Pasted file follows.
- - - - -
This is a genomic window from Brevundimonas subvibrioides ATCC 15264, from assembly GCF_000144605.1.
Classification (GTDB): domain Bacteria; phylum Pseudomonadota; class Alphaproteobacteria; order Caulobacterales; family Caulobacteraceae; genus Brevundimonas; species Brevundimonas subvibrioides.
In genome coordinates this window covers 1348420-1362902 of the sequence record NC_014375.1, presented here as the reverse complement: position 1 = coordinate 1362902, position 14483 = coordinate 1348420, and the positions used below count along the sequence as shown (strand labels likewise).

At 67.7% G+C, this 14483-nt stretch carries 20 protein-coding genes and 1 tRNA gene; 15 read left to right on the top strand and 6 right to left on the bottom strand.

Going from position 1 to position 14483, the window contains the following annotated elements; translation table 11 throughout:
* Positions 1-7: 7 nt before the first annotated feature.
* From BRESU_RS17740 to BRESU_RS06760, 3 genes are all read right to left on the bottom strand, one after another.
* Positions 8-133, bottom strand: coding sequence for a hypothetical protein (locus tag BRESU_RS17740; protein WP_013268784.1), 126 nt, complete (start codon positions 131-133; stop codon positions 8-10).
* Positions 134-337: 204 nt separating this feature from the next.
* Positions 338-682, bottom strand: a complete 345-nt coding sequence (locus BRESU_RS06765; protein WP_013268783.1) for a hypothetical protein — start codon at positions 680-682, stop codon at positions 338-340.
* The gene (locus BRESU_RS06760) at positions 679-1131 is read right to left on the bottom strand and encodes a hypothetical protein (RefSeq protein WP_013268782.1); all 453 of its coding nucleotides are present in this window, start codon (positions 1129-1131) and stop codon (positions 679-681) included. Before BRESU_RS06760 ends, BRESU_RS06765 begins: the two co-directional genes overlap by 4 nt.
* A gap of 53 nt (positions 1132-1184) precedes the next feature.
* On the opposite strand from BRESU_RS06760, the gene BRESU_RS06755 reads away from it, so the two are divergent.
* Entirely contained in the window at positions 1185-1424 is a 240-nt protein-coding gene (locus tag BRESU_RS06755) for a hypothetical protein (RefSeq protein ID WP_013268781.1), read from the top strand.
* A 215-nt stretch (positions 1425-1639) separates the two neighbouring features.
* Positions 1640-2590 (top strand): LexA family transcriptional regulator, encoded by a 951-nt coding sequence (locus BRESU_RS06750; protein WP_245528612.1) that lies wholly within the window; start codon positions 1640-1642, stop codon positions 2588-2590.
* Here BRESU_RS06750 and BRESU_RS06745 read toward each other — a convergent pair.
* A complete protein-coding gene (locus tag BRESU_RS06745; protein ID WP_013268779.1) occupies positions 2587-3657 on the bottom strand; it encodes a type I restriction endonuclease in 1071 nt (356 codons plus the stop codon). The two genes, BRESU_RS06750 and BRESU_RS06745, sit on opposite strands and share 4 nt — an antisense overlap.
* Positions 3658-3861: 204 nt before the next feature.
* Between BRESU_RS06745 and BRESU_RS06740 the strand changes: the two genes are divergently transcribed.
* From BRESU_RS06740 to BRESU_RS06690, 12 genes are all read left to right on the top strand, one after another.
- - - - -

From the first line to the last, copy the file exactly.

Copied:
This is a genomic window from Brevundimonas subvibrioides ATCC 15264, from assembly GCF_000144605.1.
Classification (GTDB): domain Bacteria; phylum Pseudomonadota; class Alphaproteobacteria; order Caulobacterales; family Caulobacteraceae; genus Brevundimonas; species Brevundimonas subvibrioides.
In genome coordinates this window covers 1348420-1362902 of the sequence record NC_014375.1, presented here as the reverse complement: position 1 = coordinate 1362902, position 14483 = coordinate 1348420, and the positions used below count along the sequence as shown (strand labels likewise).

At 67.7% G+C, this 14483-nt stretch carries 20 protein-coding genes and 1 tRNA gene; 15 read left to right on the top strand and 6 right to left on the bottom strand.

Going from position 1 to position 14483, the window contains the following annotated elements; translation table 11 throughout:
* Positions 1-7: 7 nt before the first annotated feature.
* From BRESU_RS17740 to BRESU_RS06760, 3 genes are all read right to left on the bottom strand, one after another.
* Positions 8-133, bottom strand: coding sequence for a hypothetical protein (locus tag BRESU_RS17740; protein WP_013268784.1), 126 nt, complete (start codon positions 131-133; stop codon positions 8-10).
* Positions 134-337: 204 nt separating this feature from the next.
* Positions 338-682, bottom strand: a complete 345-nt coding sequence (locus BRESU_RS06765; protein WP_013268783.1) for a hypothetical protein — start codon at positions 680-682, stop codon at positions 338-340.
* The gene (locus BRESU_RS06760) at positions 679-1131 is read right to left on the bottom strand and encodes a hypothetical protein (RefSeq protein WP_013268782.1); all 453 of its coding nucleotides are present in this window, start codon (positions 1129-1131) and stop codon (positions 679-681) included. Before BRESU_RS06760 ends, BRESU_RS06765 begins: the two co-directional genes overlap by 4 nt.
* A gap of 53 nt (positions 1132-1184) precedes the next feature.
* On the opposite strand from BRESU_RS06760, the gene BRESU_RS06755 reads away from it, so the two are divergent.
* Entirely contained in the window at positions 1185-1424 is a 240-nt protein-coding gene (locus tag BRESU_RS06755) for a hypothetical protein (RefSeq protein ID WP_013268781.1), read from the top strand.
* A 215-nt stretch (positions 1425-1639) separates the two neighbouring features.
* Positions 1640-2590 (top strand): LexA family transcriptional regulator, encoded by a 951-nt coding sequence (locus BRESU_RS06750; protein WP_245528612.1) that lies wholly within the window; start codon positions 1640-1642, stop codon positions 2588-2590.
* Here BRESU_RS06750 and BRESU_RS06745 read toward each other — a convergent pair.
* A complete protein-coding gene (locus tag BRESU_RS06745; protein ID WP_013268779.1) occupies positions 2587-3657 on the bottom strand; it encodes a type I restriction endonuclease in 1071 nt (356 codons plus the stop codon). The two genes, BRESU_RS06750 and BRESU_RS06745, sit on opposite strands and share 4 nt — an antisense overlap.
* Positions 3658-3861: 204 nt before the next feature.
* Between BRESU_RS06745 and BRESU_RS06740 the strand changes: the two genes are divergently transcribed.
* From BRESU_RS06740 to BRESU_RS06690, 12 genes are all read left to right on the top strand, one after another.